Contrary to out prediction, our results show that, at least in our study area, closely related tree species often coexist even at the finest spatial scale and that statistically significant exclusive distribution of species from the same was not observed. These results suggest that co-occurrence of congeneric tree species is not prevented by reproductive interference. Previous theoretical studies predicted that reproductive interference could more readily prevent coexistence when compared to resource competition (Kuno, 1992; Kishi & Nakazawa, 2013). Additionally, empirical studies have demonstrated that reproductive interference can cause rapid congeneric species exclusion (Takakura et al., 2009; Takakura & Fujii, 2010; Runquist & Stanton, 2012). Therefore, our results did not meet the general expectation of reproductive interference effects on species coexistence, and thereby suggests that competitive exclusion among closely related tree species is somehow mitigated.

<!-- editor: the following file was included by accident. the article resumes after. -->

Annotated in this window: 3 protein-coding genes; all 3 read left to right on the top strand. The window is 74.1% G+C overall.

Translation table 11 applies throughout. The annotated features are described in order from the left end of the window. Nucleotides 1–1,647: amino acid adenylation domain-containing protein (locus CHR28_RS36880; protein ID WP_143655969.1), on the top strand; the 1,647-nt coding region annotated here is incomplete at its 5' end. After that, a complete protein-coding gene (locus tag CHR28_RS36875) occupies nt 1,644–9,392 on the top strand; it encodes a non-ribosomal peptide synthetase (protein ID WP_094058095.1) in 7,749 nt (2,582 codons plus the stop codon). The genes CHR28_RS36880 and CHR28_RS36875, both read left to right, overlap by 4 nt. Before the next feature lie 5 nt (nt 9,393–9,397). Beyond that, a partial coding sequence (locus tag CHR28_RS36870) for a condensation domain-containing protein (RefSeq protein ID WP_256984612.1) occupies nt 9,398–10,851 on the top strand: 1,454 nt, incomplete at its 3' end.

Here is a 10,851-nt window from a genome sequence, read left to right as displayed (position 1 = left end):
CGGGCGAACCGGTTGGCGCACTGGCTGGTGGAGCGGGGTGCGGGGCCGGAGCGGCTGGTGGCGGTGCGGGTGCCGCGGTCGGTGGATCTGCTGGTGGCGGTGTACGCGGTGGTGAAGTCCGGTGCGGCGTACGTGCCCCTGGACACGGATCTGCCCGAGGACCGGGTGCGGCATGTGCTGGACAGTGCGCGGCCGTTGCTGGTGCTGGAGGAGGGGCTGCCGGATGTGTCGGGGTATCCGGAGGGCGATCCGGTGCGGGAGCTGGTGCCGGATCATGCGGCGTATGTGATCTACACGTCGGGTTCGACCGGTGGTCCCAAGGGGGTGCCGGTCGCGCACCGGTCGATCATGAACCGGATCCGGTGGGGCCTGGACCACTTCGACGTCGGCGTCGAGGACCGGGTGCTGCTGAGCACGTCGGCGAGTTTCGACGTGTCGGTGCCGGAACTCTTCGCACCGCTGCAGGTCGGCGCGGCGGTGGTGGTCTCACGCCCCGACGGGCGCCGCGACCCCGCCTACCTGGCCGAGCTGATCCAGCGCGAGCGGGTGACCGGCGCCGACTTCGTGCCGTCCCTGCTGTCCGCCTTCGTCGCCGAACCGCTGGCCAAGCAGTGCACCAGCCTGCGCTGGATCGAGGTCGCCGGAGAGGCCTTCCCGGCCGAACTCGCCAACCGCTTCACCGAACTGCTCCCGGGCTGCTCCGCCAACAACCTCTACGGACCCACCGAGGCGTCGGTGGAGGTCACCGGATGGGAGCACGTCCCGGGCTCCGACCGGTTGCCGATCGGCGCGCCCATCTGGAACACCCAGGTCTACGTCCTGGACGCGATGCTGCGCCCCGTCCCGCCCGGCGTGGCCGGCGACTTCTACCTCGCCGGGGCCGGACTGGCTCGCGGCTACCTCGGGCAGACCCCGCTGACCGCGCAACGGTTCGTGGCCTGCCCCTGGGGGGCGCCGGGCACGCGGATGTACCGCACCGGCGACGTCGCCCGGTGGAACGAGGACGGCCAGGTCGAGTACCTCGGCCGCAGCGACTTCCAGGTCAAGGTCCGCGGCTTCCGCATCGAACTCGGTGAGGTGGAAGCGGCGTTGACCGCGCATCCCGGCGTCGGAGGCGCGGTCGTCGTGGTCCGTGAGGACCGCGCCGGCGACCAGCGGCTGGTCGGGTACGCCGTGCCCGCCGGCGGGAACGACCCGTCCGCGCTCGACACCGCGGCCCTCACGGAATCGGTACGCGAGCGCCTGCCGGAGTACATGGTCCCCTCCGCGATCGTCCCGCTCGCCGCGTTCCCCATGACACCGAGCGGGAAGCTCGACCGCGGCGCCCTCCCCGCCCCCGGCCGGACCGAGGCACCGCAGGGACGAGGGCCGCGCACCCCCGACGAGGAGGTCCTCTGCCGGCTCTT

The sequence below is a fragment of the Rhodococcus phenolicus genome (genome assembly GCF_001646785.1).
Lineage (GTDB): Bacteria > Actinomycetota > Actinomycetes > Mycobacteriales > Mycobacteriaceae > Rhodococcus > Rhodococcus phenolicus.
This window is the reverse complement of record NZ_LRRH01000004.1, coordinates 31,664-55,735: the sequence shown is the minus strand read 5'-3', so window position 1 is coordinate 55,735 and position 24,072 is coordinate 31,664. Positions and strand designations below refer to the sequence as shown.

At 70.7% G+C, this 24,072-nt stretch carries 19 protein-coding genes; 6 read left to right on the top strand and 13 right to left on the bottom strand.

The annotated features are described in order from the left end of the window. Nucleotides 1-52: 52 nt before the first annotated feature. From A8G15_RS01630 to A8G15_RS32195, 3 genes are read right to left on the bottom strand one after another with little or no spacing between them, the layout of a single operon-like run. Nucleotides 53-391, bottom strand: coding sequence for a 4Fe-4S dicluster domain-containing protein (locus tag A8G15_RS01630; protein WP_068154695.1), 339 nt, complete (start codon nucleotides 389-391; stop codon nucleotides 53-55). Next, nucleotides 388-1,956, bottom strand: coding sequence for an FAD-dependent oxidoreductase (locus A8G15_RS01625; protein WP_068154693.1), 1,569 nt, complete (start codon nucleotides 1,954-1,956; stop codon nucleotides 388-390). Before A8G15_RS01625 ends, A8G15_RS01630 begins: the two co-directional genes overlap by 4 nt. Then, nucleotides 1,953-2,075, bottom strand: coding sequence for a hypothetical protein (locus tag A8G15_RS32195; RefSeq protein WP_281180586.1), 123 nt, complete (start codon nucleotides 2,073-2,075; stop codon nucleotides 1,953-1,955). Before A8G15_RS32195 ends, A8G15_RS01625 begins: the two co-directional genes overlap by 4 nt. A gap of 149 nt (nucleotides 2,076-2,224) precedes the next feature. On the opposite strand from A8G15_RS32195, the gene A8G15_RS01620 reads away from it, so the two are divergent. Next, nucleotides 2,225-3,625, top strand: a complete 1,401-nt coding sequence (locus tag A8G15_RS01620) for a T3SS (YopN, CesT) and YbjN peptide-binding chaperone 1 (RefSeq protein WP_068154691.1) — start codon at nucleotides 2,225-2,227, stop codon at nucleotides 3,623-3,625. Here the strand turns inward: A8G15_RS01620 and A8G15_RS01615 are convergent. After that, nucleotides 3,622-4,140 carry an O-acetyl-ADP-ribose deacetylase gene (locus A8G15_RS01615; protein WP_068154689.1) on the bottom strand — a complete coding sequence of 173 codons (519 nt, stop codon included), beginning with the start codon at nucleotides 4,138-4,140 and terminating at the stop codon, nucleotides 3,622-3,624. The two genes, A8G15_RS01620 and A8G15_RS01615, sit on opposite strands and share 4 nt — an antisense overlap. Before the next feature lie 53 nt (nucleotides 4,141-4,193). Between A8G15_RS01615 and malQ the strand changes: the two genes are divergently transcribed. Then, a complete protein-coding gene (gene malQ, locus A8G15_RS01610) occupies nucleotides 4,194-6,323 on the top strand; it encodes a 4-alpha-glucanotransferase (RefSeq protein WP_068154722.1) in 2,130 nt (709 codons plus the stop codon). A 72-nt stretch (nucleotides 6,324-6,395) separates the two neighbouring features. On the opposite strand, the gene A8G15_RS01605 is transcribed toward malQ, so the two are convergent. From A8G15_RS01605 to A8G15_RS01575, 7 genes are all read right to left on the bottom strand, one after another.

In contrast, the S/G ratio for shrubs and lianas did not deviate significantly from the 1:1 ratio, indicating that few congeneric shrub or liana species are distributed in the study area (∼1 km2). Since a low S/G ratio is generally a product of strong intrageneric competition (Elton, 1946), our results might imply the existence of competitive exclusion in shrub and liana species. However, it should be noted that the S/G ratio depends on the number of species present, and it would be expected to decrease in small communities regardless of competition levels (Gotelli & Colwell, 2001). In the study area, the deer population has recently increased, and this has affected the regeneration process and species richness of plant species (Shimoda et al., 1994; Maesako, 2015). As shrubs are likely to be more susceptible to deer grazing, a reduction in the number of shrub species due to deer grazing may have reduced the shrub S/G ratio. Nevertheless, it should be noted that closely related species of Neolitsea aciculate, a dominant shrub in our study area, are distributed about 15 km from the study site (Murata, 1977). This suggests that the low S/G ratio for shrubs and lianas would likely increase if the study area were to be extended by tens of kilometers.